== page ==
There are many different networks, each with their own pros and cons. Spend some time looking at the various options and listening to the online chatter, and assess what suits your business. Where are your customers most likely to be? Does LinkedIn make more sense for you at the moment than Facebook?
Where’s the Value?
Participate where you can add the most value. Do not just try and be everywhere and likewise do not just stay within your own domains. Use your newfound knowledge from researching the various networks to assess appropriateness.
Keep flexible and aware. Technology is constantly changing and just because certain networks suit your business today does not mean they will necessarily be the right choices in 3 months time. Look out for key customer trends and where relevant, use them to your advantage.
Who Are You?
Develop an online style. Become “human” online with a tone of voice and brand personality; but be true to you. You need a coherent message on your website, through social media, in advertising and in person. Think of your audience. If you are selling kid’s toys for example, is a very corporate tone of voice appropriate? Will that engage your target audience? If you are selling luxury items is it appropriate to be relaxed and jokey or will this impact on perceived professionalism? Use your common sense and put yourself in the shoes of your customers.
It’s All About the Strategy
Have a communication strategy; a framework that covers off how you plan on using the channels you decide to be involved in. This should look at frequency of comms, how to deal with specific queries, who to escalate to, what should be deleted (if anything) how to deal with public complaints etc. It is then very important that the people responsible for delivering the social media strategy fully understand the communication strategy. Gain employee buy in. A joined up approach is very important for a business, however smallAny inconsistencies are likely to be picked up and could impact on people’s impressions of your brand.
Do I Have Enough Resources?
Think about your resources carefully. Do you have the resource available to keep up the level of content you are planning? Do you have the resources available to deal with any feedback in real time? Do your team thoroughly understand the communication strategy? Will any training be required to ensure consistency in approach and understanding of various networks?
Do you have the technology to support your strategy? Are there any firewalls that could prevent access? Who do you want to have access to the sites? Could this cause internal conflict? How will you monitor work vs. personal time on social media?
Within the networks you decide to join, do not just listen – that will not get you noticed. Do not just sell – that will get you ignored. Find a balance between offering advice, recognising others’ contributions, sharing content and telling people about yourself. The balance will vary depending on the network so make sure you take the time to sense and respect the norm.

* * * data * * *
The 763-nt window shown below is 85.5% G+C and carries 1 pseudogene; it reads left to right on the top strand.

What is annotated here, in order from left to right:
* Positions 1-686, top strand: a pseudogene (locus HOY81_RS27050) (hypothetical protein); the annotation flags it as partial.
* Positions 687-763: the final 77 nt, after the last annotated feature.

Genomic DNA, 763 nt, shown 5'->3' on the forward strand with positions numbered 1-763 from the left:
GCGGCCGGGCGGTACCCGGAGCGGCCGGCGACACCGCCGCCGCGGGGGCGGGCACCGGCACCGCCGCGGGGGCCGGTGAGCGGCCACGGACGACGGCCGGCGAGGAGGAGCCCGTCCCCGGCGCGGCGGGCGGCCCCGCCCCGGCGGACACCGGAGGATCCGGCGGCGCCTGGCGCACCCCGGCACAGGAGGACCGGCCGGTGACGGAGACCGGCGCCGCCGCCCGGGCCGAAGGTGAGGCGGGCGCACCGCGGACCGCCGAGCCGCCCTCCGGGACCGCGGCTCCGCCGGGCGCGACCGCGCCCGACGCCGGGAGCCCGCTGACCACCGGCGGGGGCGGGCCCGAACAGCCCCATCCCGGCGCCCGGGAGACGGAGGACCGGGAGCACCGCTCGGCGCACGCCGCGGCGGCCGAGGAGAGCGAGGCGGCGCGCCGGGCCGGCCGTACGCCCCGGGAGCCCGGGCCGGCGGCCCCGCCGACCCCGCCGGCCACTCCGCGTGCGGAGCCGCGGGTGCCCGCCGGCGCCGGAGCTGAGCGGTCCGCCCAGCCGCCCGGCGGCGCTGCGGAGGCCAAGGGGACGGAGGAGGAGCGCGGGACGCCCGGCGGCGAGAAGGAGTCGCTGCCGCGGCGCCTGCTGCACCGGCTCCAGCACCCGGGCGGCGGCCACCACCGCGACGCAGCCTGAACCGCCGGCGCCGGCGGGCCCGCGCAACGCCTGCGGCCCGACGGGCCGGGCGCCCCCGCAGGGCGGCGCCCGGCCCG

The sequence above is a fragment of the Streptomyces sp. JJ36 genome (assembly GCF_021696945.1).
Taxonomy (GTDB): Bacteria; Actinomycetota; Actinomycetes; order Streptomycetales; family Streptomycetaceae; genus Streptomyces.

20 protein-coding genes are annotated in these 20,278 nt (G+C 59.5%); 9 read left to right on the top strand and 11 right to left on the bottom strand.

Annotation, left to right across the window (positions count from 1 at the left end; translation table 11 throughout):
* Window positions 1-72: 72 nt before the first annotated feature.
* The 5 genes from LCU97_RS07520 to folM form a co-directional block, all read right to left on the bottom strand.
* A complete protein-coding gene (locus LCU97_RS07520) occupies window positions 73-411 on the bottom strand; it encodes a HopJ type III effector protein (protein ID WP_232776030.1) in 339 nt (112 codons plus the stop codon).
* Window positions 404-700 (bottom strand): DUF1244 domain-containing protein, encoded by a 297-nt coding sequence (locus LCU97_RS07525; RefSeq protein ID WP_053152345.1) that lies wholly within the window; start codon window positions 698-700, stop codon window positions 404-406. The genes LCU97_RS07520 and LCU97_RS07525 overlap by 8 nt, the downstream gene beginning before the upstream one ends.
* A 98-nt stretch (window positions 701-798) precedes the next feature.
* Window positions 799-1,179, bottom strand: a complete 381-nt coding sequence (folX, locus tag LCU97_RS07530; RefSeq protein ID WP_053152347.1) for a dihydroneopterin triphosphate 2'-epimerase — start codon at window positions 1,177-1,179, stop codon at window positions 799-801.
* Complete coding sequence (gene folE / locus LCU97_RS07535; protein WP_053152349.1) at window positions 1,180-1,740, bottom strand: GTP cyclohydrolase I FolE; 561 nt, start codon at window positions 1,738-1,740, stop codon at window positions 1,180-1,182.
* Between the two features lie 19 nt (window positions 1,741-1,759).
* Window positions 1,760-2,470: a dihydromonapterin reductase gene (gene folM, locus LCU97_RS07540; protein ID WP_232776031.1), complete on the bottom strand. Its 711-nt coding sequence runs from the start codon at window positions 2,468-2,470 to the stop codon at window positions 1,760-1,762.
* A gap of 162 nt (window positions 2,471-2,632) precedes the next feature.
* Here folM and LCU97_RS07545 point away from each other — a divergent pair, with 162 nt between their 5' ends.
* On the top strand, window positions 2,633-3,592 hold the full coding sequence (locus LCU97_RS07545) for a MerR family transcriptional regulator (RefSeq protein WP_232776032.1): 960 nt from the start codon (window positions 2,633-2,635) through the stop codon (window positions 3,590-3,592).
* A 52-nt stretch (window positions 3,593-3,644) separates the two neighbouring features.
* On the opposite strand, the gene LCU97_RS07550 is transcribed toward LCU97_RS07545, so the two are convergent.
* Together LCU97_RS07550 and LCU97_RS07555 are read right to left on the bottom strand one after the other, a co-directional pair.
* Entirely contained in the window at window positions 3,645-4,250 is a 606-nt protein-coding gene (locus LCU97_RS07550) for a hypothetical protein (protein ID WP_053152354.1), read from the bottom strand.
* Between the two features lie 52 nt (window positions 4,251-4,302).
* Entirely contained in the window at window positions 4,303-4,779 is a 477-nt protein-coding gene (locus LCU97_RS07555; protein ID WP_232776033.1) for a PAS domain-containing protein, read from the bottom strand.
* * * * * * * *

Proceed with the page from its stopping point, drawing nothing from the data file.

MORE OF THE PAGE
What’s too much?
Do not amp people. Content is king but overload is not! The definition of “amp” will again vary across networks. For example, in a single day people would expect to see more than just you on their Facebook home page, people use this to see information about their friends. A few posts is fine but if you start taking over their page they may stop following you for this reason. Twitter on the other hand is very different. Because it is constantly moving, followers like information to be shared as long as it is relevant and interesting and therefore you could post a bit more if you wanted.
What Are Your Competitors Doing?
Use competitor intelligence. See what your competitors are doing and try and get a sense of how you can improve it. Look at customer comments and what they are asking for. Assess what appears to work for others in your market place by looking at customer interactions and use it to your advantage. There is no point in starting right from the very beginning if you do not have to.
Can You Handle the Truth?
Be prepared for feedback, whether you ask for it or not. One of the best things about social media, is the ability to hear customer feedback in real time. This is something many are afraid of but actually should embrace. In order to build a community online you need to know what you do well and what you could improve, what people like about you and what they don’t, what you have above competitors and where you lack…. this can only be a good thing if you treat this information as gold dust. Respond to feedback honestly and publicly, in line with your communication strategy. People respect honesty and if you mess up so to speak, you should be held accountable. At least this way you can make amends rather than lose a customer forever..
Thank people publicly. If people say nice things about you and your products, thank them. Engage with them so they know you appreciate their business and opinion. They are more likely to praise you again if they think they will get recognition in return.
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